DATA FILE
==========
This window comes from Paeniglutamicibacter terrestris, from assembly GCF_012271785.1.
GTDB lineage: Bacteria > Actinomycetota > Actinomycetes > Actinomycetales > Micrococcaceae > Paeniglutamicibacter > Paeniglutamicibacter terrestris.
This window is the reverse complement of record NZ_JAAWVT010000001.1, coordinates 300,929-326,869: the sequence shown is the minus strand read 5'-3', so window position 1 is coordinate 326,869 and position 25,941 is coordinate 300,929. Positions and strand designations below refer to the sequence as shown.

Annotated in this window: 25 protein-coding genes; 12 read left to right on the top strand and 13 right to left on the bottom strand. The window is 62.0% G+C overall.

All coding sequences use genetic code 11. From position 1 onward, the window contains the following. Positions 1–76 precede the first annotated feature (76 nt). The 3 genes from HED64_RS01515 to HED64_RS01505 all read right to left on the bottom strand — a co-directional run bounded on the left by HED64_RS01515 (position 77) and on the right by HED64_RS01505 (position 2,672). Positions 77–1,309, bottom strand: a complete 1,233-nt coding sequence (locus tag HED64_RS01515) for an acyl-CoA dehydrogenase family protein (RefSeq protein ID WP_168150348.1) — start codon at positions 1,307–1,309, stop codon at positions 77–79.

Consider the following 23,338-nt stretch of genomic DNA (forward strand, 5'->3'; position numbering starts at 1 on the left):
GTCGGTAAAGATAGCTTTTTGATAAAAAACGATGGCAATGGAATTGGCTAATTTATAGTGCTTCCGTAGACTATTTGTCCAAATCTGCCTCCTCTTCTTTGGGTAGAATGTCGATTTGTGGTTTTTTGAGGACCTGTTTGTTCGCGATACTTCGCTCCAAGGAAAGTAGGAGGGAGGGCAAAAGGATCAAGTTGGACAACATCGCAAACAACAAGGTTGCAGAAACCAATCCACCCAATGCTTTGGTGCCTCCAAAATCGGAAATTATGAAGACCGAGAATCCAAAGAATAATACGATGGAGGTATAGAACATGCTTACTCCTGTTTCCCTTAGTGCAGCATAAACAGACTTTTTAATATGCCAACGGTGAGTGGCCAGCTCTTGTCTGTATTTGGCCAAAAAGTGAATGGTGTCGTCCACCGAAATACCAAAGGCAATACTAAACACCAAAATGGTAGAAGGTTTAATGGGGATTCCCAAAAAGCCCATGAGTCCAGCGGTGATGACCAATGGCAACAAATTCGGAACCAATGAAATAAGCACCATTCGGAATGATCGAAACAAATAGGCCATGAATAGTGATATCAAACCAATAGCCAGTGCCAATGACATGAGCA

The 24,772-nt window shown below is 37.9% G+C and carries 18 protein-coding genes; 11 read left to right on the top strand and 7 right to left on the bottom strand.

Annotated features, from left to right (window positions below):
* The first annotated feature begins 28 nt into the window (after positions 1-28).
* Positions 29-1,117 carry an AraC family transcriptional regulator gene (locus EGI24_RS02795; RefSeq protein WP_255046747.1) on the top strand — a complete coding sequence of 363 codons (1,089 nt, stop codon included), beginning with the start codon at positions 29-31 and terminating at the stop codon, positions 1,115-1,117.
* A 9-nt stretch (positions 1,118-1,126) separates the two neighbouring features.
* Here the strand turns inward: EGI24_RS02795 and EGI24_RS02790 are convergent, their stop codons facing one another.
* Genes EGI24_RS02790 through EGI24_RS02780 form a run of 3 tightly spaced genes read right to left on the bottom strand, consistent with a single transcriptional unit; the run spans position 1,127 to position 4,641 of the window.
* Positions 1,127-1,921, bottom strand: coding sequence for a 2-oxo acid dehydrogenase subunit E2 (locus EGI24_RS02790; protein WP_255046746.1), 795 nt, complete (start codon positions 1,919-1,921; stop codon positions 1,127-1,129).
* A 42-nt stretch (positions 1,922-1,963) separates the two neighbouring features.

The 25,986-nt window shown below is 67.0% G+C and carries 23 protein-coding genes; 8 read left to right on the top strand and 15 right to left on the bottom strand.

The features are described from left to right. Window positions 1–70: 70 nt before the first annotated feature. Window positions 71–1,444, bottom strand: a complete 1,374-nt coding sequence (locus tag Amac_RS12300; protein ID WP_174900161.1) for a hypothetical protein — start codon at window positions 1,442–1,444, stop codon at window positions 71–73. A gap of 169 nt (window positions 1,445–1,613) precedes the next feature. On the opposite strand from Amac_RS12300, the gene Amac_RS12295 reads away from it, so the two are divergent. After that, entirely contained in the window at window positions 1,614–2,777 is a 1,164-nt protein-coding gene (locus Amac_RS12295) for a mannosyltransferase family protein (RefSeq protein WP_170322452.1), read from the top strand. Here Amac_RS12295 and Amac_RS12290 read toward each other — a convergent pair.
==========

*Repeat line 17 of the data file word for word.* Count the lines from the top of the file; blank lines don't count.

The 25,986-nt window shown below is 67.0% G+C and carries 23 protein-coding genes; 8 read left to right on the top strand and 15 right to left on the bottom strand.